Bourgogne des Flandres is back in Bruges
Author: Erik Verdonck / Published: 2016-06-21 22:39:44 +0200 / Last Updated: over 1 year ago
BRUGES - After years of wandering, Bourgogne des Flandres has once again found a permanent home in Burgundian Bruges. This beer left the city when Bruges brewery Den Os closed its doors in 1957 and ended up finding a home with lambic brewery Timmermans, joining The Finest Beer Selection of the Anthony Martin Group.
Bourgogne des Flandres is a ‘cut beer’ (a blended beer), in this case a blend of a young brown top-fermented beer and a lambic matured on oak for over a year.
“We are brewing the top-fermented beer right here in our brand new microbrewery,” Bruges brewer Thomas Vandelanotte tells us with justified pride.
“The mother beer ferments in open basins, just like in ancient times. This prompts the yeast to develop more fruity esters (that form the basis for aromas developed later on in the process).”
We are strolling through the brewhall in the attic. The floor is transparent and allows me a direct look at the open basin where the yeast has created an abstract pattern.
Walking high above an open fermentation basin is a unique experience.
Thomas is busy setting the filtration process in motion. He picks up a bag of Cascade hop cones. “Have a sniff of this!” My senses are now going into overdrive.
The brewer pours me a tasting glass of extremely sweet wort, tepid and freshly poured from the tank. “Ideal if you feel in need of a booster,” Thomas laughs. “You refill your own tank with pure energy.”
Heritage & History
Visitors are welcomed at this city brewery, located on the canals, or ‘reien’, of Bruges. Wherever you go, this ancient city fills you with a sense of history. Join a brewery tour and a splendid view of the belfry is yours.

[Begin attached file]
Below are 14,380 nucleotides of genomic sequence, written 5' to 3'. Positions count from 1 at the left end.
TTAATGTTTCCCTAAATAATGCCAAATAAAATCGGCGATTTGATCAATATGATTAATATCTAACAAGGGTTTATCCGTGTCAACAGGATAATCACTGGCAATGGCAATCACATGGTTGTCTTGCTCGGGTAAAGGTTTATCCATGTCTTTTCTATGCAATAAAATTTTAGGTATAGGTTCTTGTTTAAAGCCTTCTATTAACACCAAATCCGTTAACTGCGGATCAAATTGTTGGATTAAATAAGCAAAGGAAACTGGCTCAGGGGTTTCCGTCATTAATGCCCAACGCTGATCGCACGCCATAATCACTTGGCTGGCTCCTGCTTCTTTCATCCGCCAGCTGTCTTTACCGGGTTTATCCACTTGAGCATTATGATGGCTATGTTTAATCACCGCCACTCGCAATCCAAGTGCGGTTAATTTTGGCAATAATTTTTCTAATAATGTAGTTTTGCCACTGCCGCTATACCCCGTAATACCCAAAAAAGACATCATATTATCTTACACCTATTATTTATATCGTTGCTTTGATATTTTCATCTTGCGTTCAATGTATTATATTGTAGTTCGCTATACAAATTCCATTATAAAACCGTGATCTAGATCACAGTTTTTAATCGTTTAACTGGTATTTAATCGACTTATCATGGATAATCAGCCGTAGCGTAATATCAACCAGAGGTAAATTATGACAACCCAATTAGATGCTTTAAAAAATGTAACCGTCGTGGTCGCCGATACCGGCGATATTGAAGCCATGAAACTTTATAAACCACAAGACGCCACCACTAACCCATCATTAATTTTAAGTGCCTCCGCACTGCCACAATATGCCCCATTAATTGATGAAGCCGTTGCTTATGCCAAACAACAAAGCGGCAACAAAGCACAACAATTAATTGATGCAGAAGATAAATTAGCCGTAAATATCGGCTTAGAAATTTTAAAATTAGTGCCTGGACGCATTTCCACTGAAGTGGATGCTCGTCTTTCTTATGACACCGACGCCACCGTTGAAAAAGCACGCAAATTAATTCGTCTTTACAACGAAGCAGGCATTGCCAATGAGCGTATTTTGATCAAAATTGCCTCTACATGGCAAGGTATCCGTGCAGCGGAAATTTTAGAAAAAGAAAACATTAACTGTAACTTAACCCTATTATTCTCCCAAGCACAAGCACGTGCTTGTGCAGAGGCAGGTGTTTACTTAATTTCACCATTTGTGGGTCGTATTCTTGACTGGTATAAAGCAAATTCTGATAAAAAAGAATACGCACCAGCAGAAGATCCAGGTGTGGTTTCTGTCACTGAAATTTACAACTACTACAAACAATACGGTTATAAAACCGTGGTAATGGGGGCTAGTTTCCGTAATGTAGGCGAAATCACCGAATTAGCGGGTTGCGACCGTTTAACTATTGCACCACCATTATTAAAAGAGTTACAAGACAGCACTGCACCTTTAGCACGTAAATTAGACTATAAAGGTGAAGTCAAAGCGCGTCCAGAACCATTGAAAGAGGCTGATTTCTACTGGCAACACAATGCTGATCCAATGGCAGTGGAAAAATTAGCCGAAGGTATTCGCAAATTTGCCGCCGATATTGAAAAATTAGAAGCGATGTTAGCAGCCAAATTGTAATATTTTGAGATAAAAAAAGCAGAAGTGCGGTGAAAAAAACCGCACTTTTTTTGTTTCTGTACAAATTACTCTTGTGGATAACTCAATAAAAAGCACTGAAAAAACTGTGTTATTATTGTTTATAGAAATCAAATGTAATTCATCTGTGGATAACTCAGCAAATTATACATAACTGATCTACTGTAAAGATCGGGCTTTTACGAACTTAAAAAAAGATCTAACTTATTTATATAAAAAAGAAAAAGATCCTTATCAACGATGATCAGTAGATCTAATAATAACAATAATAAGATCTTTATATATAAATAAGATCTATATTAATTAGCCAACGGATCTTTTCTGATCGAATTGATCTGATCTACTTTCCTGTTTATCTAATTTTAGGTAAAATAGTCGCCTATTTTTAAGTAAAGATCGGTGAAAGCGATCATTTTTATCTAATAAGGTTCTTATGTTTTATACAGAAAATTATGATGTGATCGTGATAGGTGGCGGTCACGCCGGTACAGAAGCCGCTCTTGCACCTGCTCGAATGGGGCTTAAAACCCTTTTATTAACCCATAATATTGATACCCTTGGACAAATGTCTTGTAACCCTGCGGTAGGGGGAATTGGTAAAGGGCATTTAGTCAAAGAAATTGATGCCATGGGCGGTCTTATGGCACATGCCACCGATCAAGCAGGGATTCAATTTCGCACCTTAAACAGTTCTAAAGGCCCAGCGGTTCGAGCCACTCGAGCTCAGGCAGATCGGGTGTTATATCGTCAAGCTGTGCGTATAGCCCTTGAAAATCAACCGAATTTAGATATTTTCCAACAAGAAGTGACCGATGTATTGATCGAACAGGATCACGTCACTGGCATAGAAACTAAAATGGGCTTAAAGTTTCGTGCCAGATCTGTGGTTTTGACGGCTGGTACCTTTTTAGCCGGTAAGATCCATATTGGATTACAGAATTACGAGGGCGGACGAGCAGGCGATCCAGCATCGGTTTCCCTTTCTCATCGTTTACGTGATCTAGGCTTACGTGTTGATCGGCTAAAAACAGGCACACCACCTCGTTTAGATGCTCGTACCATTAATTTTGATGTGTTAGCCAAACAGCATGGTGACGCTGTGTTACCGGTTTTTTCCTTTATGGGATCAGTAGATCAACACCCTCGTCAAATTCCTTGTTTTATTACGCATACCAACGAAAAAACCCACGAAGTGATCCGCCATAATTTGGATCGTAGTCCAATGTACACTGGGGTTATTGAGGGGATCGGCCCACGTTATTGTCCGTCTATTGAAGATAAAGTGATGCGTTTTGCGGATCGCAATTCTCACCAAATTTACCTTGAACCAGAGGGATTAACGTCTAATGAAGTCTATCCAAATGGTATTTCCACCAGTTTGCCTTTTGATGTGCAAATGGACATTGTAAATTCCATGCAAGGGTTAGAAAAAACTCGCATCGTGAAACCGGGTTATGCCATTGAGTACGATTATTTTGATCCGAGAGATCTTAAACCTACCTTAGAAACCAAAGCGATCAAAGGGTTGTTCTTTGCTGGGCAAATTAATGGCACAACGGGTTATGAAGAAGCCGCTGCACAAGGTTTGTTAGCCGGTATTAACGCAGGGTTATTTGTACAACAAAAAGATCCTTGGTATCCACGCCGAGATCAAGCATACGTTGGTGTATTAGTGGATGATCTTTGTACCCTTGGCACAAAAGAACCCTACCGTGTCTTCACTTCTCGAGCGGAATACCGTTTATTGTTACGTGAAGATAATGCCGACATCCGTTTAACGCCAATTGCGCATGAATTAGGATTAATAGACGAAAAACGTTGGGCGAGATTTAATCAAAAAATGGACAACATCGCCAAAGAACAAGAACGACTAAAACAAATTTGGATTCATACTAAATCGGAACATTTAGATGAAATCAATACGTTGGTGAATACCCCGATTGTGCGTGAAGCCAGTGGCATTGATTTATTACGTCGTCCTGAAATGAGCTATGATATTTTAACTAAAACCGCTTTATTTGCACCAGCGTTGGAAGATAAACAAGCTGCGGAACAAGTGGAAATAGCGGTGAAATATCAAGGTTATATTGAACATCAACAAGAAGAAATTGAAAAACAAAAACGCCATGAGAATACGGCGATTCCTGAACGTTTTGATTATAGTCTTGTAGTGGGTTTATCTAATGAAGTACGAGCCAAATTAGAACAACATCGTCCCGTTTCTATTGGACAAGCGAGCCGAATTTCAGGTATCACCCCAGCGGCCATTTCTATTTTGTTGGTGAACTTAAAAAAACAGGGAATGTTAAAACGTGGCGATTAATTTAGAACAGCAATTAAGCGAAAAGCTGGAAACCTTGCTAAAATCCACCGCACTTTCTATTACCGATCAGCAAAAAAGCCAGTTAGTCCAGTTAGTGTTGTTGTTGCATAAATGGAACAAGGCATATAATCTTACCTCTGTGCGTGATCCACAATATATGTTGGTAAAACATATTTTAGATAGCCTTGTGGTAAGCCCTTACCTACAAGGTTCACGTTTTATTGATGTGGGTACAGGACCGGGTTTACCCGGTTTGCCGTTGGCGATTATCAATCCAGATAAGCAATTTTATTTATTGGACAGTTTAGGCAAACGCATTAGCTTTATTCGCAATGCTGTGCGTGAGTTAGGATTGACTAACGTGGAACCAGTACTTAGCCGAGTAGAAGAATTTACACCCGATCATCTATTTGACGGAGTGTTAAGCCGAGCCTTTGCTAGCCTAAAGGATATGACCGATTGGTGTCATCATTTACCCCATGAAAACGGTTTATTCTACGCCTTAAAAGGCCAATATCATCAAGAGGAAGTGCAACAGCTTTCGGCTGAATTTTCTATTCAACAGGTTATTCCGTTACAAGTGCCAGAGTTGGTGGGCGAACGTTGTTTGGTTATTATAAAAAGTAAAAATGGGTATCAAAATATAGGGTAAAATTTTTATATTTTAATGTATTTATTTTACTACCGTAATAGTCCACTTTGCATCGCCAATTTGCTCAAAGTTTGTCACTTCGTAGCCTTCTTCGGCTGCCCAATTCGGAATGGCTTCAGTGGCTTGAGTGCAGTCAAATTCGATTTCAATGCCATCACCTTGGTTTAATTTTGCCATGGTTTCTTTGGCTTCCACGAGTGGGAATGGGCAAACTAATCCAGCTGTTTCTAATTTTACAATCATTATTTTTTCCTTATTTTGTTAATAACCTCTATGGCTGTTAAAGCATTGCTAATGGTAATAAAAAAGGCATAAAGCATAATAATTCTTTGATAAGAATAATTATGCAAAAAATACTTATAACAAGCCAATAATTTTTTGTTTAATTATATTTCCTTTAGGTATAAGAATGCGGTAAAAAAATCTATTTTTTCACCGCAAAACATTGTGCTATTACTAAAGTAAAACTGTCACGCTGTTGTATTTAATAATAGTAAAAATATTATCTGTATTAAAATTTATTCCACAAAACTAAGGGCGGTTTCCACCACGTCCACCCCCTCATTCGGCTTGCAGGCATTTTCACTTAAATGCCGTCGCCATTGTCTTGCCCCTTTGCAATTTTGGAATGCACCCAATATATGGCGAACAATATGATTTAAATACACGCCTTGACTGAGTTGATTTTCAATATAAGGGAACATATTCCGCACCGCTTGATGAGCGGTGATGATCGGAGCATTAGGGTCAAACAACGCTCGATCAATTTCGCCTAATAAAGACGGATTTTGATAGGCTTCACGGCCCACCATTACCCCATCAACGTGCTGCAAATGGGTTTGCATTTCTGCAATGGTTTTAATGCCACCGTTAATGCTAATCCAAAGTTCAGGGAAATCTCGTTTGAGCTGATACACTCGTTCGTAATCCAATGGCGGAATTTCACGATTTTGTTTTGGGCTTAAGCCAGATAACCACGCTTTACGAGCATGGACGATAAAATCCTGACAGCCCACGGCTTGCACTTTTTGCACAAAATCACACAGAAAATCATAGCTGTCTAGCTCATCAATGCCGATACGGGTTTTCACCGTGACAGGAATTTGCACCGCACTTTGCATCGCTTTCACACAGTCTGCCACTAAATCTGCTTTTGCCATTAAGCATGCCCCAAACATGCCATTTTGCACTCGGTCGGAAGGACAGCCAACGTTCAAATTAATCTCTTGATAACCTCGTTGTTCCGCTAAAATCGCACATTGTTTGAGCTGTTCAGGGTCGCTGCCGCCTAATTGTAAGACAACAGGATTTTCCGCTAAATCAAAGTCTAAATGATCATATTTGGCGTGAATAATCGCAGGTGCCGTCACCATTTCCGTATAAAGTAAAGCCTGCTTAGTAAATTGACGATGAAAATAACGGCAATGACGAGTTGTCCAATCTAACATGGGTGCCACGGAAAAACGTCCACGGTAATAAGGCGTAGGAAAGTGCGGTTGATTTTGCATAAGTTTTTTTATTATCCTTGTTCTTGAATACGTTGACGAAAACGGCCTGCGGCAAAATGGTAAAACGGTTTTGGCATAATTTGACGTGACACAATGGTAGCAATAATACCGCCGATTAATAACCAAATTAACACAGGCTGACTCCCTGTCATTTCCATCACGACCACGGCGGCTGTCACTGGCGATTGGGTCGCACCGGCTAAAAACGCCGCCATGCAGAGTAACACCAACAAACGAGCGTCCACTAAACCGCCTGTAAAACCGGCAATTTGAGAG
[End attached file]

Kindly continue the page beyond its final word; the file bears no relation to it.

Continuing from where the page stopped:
Enjoy a beer on the terrace with a bite to eat and watch the flotilla of small boats drifting past. Everything here is done on a small scale which contributes to the cosy feel.
From the terrace you can also see the brewers at work, I am gazing down the transparent glass floor. With one eye I can glimpse the cold storage tanks, my other eye is busy admiring the splendid historic interior courtyard.
I am impressed by the long heritage of this beer. History comes alive in words and pictures. At the same time, I can observe how the current batch of beer is produced.
In the brewery tavern, a good helping of delicious 'stoofvlees' (beef stew) awaits me, marinated in Bourgogne des Flandres, what else? On the side, a good helping of Belgian fries and, it goes without saying, a glass of the brewery’s own beer.
My visit is followed by a degustation of Timmermans lambic and Bourgogne des Flandres. You can also produce your own blend, based on your own taste profile.
You can add more or less lambic, just the way you like it. It quickly becomes apparent that there are many shades of sweet and sour. I am rounding off my meal with a sweet flan accompanied by a sauce of Bourgogne des Flandres. Even at the end of a meal, beer makes its presence felt.
“We are reverting to pure craftsmanship,” Anthony Martin, CEO of Anthony Martin’s Finest Drinks, explains to us. “You can see the beer ‘grow’ in front of your eyes. Thomas and my son Edward are playing a major role in the business."
"They were trained by our brewmaster, Willem Van Herreweghen. After we took over the Timmermans brewery, Willem fine-tuned their lambic beers.”
The quality of the lambics was improved as a result.
The current Bourgogne des Flandres has also gained in quality. The beer is more balanced. Anthony calls it a ‘kriek without krieken’.
At a time when the world is turning increasingly ‘global’, authentic regional beers and city beers are gaining ground.
The background steeped in history and the efforts made by the brewer are the ‘cherry on the cake’.
“Everyone is invited to come along to ‘the most romantic brewery in the world”, Anthony says with a smile.
“Come to Bruges and meet our brewers. You will soon find out how much pride they take in their beers and how driven they are. And don’t forget to enjoy our ‘Bourgogne’!”
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Bourgogne des Flandres
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